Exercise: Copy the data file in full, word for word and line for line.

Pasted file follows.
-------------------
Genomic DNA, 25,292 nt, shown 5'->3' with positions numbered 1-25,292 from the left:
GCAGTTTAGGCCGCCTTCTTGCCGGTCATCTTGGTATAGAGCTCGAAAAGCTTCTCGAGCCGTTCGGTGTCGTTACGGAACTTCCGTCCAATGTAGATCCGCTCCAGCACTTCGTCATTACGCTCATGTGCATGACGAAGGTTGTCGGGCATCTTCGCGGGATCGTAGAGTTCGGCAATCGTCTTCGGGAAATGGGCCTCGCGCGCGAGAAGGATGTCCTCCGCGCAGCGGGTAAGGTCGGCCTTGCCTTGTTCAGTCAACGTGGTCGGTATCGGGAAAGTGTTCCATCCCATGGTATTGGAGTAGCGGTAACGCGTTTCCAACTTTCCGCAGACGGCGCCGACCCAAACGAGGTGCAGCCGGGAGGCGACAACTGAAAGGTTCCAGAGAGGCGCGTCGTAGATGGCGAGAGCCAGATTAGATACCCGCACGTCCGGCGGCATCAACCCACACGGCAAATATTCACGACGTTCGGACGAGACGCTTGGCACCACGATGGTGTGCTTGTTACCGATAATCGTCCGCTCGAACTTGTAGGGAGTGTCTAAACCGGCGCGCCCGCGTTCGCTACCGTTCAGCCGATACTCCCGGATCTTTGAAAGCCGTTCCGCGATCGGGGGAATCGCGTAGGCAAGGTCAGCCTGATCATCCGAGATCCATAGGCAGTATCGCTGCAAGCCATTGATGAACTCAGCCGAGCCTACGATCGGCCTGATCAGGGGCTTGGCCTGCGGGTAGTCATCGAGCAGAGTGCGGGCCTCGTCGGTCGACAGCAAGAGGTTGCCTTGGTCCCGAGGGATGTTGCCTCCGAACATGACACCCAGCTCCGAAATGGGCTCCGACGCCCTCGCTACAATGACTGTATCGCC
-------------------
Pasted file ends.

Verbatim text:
Genomic DNA, 25,292 nt, shown 5'->3' with positions numbered 1-25,292 from the left:
GCAGTTTAGGCCGCCTTCTTGCCGGTCATCTTGGTATAGAGCTCGAAAAGCTTCTCGAGCCGTTCGGTGTCGTTACGGAACTTCCGTCCAATGTAGATCCGCTCCAGCACTTCGTCATTACGCTCATGTGCATGACGAAGGTTGTCGGGCATCTTCGCGGGATCGTAGAGTTCGGCAATCGTCTTCGGGAAATGGGCCTCGCGCGCGAGAAGGATGTCCTCCGCGCAGCGGGTAAGGTCGGCCTTGCCTTGTTCAGTCAACGTGGTCGGTATCGGGAAAGTGTTCCATCCCATGGTATTGGAGTAGCGGTAACGCGTTTCCAACTTTCCGCAGACGGCGCCGACCCAAACGAGGTGCAGCCGGGAGGCGACAACTGAAAGGTTCCAGAGAGGCGCGTCGTAGATGGCGAGAGCCAGATTAGATACCCGCACGTCCGGCGGCATCAACCCACACGGCAAATATTCACGACGTTCGGACGAGACGCTTGGCACCACGATGGTGTGCTTGTTACCGATAATCGTCCGCTCGAACTTGTAGGGAGTGTCTAAACCGGCGCGCCCGCGTTCGCTACCGTTCAGCCGATACTCCCGGATCTTTGAAAGCCGTTCCGCGATCGGGGGAATCGCGTAGGCAAGGTCAGCCTGATCATCCGAGATCCATAGGCAGTATCGCTGCAAGCCATTGATGAACTCAGCCGAGCCTACGATCGGCCTGATCAGGGGCTTGGCCTGCGGGTAGTCATCGAGCAGAGTGCGGGCCTCGTCGGTCGACAGCAAGAGGTTGCCTTGGTCCCGAGGGATGTTGCCTCCGAACATGACACCCAGCTCCGAAATGGGCTCCGACGCCCTCGCTACAATGACTGTATCGCC